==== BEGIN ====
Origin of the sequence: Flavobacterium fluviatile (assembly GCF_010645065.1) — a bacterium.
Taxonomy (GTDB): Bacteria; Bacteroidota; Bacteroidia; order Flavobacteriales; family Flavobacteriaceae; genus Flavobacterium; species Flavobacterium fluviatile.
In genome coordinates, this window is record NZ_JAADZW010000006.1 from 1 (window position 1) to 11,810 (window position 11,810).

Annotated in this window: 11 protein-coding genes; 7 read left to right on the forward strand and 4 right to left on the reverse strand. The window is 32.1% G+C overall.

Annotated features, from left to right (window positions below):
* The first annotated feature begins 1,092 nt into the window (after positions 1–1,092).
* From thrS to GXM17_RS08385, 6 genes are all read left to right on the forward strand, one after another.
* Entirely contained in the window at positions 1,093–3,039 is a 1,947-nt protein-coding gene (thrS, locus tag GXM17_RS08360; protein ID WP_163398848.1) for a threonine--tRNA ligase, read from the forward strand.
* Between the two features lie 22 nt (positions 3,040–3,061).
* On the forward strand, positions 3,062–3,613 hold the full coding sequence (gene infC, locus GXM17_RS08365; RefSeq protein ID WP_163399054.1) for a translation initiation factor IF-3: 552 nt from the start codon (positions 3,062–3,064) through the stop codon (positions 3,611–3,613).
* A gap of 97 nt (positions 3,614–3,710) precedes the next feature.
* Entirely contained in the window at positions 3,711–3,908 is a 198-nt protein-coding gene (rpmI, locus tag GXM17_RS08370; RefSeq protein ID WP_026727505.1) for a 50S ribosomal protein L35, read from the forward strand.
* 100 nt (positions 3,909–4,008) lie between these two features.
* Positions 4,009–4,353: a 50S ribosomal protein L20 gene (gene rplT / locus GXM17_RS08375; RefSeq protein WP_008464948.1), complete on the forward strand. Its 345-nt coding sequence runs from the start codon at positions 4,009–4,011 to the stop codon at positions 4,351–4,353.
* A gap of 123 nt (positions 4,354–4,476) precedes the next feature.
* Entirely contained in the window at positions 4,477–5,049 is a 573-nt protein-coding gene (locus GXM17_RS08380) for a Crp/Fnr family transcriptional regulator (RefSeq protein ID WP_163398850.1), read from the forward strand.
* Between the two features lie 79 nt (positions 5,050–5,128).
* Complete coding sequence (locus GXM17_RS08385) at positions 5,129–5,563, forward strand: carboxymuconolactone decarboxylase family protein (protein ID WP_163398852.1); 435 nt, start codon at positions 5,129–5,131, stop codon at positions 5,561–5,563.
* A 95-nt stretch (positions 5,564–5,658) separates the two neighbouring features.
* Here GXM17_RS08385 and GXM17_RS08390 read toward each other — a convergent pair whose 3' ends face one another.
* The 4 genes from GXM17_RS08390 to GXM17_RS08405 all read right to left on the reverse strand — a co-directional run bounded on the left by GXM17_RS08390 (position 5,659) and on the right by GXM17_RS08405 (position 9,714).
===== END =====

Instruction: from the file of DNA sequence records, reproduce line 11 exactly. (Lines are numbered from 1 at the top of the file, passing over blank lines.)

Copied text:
* A gap of 97 nt (positions 3,614–3,710) precedes the next feature.